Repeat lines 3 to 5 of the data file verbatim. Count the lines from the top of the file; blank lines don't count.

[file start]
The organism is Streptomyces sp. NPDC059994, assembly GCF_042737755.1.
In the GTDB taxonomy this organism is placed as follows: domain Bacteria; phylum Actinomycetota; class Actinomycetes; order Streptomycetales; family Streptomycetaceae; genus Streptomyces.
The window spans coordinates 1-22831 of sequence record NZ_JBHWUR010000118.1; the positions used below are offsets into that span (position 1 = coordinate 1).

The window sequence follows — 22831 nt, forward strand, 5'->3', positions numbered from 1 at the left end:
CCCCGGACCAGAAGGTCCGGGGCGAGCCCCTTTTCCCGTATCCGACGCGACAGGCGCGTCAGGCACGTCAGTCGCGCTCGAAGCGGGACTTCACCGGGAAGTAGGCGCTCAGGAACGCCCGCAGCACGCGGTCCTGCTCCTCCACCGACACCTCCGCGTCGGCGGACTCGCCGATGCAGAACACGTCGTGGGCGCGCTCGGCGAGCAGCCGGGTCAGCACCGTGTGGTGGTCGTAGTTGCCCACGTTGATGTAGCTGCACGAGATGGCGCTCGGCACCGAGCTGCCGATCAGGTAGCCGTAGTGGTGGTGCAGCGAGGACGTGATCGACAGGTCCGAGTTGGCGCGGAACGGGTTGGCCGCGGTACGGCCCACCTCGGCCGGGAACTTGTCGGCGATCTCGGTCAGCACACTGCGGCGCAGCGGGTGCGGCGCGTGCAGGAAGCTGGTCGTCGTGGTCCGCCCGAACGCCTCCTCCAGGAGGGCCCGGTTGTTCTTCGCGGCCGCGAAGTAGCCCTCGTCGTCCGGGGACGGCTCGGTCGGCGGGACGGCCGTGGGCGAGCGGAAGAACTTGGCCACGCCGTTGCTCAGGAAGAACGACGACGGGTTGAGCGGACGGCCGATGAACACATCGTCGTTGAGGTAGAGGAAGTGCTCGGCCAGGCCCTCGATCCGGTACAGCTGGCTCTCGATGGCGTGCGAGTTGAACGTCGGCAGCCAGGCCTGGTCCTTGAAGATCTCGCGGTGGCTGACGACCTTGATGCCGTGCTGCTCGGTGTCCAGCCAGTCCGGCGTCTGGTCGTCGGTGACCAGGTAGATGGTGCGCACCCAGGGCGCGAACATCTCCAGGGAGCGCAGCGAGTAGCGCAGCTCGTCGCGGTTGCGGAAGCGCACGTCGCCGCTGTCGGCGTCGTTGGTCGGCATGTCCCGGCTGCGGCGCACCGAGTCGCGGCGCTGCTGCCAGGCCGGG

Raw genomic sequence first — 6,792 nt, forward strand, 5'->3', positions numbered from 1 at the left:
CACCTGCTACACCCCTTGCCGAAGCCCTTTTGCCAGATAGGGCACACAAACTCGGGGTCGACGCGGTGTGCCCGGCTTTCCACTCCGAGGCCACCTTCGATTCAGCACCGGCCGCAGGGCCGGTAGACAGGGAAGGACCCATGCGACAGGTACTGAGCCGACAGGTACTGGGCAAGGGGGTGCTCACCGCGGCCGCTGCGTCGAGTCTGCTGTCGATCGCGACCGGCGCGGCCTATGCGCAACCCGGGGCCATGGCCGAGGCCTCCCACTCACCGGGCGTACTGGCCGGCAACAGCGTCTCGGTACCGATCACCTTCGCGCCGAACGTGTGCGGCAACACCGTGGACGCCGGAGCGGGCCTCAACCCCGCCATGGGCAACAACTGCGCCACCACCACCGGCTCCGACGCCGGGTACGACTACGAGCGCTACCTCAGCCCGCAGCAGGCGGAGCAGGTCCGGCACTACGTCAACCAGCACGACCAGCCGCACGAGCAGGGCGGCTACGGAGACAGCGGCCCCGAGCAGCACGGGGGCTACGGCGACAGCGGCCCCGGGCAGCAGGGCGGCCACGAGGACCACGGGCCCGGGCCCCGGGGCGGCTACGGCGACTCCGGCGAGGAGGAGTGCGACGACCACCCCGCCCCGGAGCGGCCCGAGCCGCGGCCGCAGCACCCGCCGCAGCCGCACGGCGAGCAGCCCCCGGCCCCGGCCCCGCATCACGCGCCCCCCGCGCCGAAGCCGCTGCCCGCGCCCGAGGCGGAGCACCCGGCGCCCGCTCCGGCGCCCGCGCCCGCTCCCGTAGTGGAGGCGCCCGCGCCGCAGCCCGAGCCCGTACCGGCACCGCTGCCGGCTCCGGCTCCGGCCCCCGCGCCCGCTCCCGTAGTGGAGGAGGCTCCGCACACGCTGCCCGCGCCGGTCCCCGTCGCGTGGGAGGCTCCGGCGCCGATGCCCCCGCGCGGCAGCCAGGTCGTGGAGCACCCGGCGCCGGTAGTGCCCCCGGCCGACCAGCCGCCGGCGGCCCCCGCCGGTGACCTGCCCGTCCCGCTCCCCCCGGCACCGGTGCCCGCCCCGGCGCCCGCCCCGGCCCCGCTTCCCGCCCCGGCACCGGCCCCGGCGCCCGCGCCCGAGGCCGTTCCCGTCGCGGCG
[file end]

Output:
The window spans coordinates 1-22831 of sequence record NZ_JBHWUR010000118.1; the positions used below are offsets into that span (position 1 = coordinate 1).

The window sequence follows — 22831 nt, forward strand, 5'->3', positions numbered from 1 at the left end:
CCCCGGACCAGAAGGTCCGGGGCGAGCCCCTTTTCCCGTATCCGACGCGACAGGCGCGTCAGGCACGTCAGTCGCGCTCGAAGCGGGACTTCACCGGGAAGTAGGCGCTCAGGAACGCCCGCAGCACGCGGTCCTGCTCCTCCACCGACACCTCCGCGTCGGCGGACTCGCCGATGCAGAACACGTCGTGGGCGCGCTCGGCGAGCAGCCGGGTCAGCACCGTGTGGTGGTCGTAGTTGCCCACGTTGATGTAGCTGCACGAGATGGCGCTCGGCACCGAGCTGCCGATCAGGTAGCCGTAGTGGTGGTGCAGCGAGGACGTGATCGACAGGTCCGAGTTGGCGCGGAACGGGTTGGCCGCGGTACGGCCCACCTCGGCCGGGAACTTGTCGGCGATCTCGGTCAGCACACTGCGGCGCAGCGGGTGCGGCGCGTGCAGGAAGCTGGTCGTCGTGGTCCGCCCGAACGCCTCCTCCAGGAGGGCCCGGTTGTTCTTCGCGGCCGCGAAGTAGCCCTCGTCGTCCGGGGACGGCTCGGTCGGCGGGACGGCCGTGGGCGAGCGGAAGAACTTGGCCACGCCGTTGCTCAGGAAGAACGACGACGGGTTGAGCGGACGGCCGATGAACACATCGTCGTTGAGGTAGAGGAAGTGCTCGGCCAGGCCCTCGATCCGGTACAGCTGGCTCTCGATGGCGTGCGAGTTGAACGTCGGCAGCCAGGCCTGGTCCTTGAAGATCTCGCGGTGGCTGACGACCTTGATGCCGTGCTGCTCGGTGTCCAGCCAGTCCGGCGTCTGGTCGTCGGTGACCAGGTAGATGGTGCGCACCCAGGGCGCGAACATCTCCAGGGAGCGCAGCGAGTAGCGCAGCTCGTCGCGGTTGCGGAAGCGCACGTCGCCGCTGTCGGCGTCGTTGGTCGGCATGTCCCGGCTGCGGCGCACCGAGTCGCGGCGCTGCTGCCAGGCCGGG